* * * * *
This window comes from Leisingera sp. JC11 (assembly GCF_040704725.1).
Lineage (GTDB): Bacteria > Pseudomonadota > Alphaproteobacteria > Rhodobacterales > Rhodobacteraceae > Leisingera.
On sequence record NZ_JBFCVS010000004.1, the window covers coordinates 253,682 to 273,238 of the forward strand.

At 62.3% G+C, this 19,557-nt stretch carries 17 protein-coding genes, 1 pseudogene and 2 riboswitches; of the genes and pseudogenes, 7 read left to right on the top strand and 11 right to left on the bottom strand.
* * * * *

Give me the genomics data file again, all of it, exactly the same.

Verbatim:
This window comes from Leisingera sp. JC11 (assembly GCF_040704725.1).
Lineage (GTDB): Bacteria > Pseudomonadota > Alphaproteobacteria > Rhodobacterales > Rhodobacteraceae > Leisingera.
On sequence record NZ_JBFCVS010000004.1, the window covers coordinates 253,682 to 273,238 of the forward strand.

At 62.3% G+C, this 19,557-nt stretch carries 17 protein-coding genes, 1 pseudogene and 2 riboswitches; of the genes and pseudogenes, 7 read left to right on the top strand and 11 right to left on the bottom strand.